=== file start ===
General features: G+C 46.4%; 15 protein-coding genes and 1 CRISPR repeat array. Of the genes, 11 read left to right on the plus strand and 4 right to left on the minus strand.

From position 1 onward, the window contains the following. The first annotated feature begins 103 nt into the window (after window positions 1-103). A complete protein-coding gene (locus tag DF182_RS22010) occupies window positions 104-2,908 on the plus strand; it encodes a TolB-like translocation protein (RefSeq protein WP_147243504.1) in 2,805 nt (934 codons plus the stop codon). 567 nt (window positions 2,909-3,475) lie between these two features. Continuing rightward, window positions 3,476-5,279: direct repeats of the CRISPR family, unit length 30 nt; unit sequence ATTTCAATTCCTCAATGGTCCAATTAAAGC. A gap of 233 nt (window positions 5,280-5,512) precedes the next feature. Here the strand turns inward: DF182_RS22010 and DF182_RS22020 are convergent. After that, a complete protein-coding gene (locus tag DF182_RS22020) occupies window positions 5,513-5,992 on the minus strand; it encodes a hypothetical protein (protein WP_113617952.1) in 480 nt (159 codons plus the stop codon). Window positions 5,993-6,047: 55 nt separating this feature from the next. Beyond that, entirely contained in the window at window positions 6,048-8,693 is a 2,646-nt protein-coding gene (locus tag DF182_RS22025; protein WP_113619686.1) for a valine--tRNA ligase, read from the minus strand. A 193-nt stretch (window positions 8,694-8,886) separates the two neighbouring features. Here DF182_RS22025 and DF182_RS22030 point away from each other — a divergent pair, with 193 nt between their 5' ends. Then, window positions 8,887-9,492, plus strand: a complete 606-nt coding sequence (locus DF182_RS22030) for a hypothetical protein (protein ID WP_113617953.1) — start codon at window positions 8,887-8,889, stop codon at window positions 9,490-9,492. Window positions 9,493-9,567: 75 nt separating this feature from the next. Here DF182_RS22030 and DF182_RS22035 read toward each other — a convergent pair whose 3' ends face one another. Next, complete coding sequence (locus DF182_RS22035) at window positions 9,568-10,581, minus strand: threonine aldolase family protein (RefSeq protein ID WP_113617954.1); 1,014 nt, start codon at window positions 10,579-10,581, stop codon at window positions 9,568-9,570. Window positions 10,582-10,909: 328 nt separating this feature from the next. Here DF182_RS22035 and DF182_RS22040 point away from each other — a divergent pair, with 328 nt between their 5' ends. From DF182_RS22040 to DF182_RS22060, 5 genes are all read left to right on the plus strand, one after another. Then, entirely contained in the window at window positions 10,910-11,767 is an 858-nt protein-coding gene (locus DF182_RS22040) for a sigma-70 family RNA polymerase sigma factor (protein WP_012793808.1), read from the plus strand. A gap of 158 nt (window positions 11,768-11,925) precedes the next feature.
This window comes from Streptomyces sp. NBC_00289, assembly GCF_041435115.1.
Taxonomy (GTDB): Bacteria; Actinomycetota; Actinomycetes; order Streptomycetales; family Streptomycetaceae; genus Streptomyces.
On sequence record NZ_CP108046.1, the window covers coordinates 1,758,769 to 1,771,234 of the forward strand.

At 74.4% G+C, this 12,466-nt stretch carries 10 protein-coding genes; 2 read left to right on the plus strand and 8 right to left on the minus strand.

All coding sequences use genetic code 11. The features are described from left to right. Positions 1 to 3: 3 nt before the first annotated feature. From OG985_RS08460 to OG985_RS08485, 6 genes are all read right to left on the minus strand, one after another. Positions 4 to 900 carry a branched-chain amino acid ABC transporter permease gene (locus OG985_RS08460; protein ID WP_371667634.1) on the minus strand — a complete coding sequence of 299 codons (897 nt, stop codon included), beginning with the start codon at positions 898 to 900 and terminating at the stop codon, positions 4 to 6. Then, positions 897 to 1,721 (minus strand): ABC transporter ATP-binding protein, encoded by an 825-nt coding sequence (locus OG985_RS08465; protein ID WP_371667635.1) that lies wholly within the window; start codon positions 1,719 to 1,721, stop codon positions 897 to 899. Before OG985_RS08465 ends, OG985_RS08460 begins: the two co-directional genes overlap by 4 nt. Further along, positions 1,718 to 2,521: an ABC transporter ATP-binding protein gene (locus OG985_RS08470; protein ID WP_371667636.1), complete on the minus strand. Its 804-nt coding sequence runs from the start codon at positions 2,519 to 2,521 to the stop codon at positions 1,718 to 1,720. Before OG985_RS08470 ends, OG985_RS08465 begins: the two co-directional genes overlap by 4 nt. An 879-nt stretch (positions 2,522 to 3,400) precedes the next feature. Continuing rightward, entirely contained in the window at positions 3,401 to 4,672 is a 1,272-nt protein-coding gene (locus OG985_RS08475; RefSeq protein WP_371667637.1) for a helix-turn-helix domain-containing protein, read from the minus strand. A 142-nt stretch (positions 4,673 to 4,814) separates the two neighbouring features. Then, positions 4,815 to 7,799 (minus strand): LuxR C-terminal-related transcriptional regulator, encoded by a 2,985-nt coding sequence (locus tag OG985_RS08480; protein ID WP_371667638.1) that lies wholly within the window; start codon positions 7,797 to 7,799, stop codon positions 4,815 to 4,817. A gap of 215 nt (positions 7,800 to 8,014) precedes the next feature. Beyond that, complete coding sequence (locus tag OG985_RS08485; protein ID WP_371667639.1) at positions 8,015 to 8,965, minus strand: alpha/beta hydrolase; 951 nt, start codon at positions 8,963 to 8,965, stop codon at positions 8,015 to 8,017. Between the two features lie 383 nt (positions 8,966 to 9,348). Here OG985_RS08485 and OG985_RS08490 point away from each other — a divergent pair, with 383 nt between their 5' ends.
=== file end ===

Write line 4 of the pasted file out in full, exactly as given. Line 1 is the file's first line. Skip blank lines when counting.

Taxonomy (GTDB): Bacteria; Actinomycetota; Actinomycetes; order Streptomycetales; family Streptomycetaceae; genus Streptomyces.